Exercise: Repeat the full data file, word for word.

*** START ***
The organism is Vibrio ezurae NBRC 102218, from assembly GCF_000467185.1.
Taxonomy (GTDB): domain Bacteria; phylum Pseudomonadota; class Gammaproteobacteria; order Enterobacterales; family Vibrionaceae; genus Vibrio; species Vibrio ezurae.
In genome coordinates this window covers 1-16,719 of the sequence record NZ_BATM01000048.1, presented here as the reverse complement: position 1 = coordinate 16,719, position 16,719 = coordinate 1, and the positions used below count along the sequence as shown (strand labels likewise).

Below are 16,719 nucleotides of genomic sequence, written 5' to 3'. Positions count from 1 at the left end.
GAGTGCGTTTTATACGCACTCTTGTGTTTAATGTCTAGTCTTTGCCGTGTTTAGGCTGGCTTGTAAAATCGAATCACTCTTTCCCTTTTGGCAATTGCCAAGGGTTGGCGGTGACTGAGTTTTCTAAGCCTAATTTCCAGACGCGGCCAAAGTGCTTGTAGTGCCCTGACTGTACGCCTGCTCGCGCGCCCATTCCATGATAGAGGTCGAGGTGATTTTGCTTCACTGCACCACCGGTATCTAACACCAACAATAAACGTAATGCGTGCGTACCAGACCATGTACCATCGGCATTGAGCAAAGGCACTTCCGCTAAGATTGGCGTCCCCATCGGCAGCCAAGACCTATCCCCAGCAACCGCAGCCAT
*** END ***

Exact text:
The organism is Vibrio ezurae NBRC 102218, from assembly GCF_000467185.1.
Taxonomy (GTDB): domain Bacteria; phylum Pseudomonadota; class Gammaproteobacteria; order Enterobacterales; family Vibrionaceae; genus Vibrio; species Vibrio ezurae.
In genome coordinates this window covers 1-16,719 of the sequence record NZ_BATM01000048.1, presented here as the reverse complement: position 1 = coordinate 16,719, position 16,719 = coordinate 1, and the positions used below count along the sequence as shown (strand labels likewise).

Below are 16,719 nucleotides of genomic sequence, written 5' to 3'. Positions count from 1 at the left end.
GAGTGCGTTTTATACGCACTCTTGTGTTTAATGTCTAGTCTTTGCCGTGTTTAGGCTGGCTTGTAAAATCGAATCACTCTTTCCCTTTTGGCAATTGCCAAGGGTTGGCGGTGACTGAGTTTTCTAAGCCTAATTTCCAGACGCGGCCAAAGTGCTTGTAGTGCCCTGACTGTACGCCTGCTCGCGCGCCCATTCCATGATAGAGGTCGAGGTGATTTTGCTTCACTGCACCACCGGTATCTAACACCAACAATAAACGTAATGCGTGCGTACCAGACCATGTACCATCGGCATTGAGCAAAGGCACTTCCGCTAAGATTGGCGTCCCCATCGGCAGCCAAGACCTATCCCCAGCAACCGCAGCCAT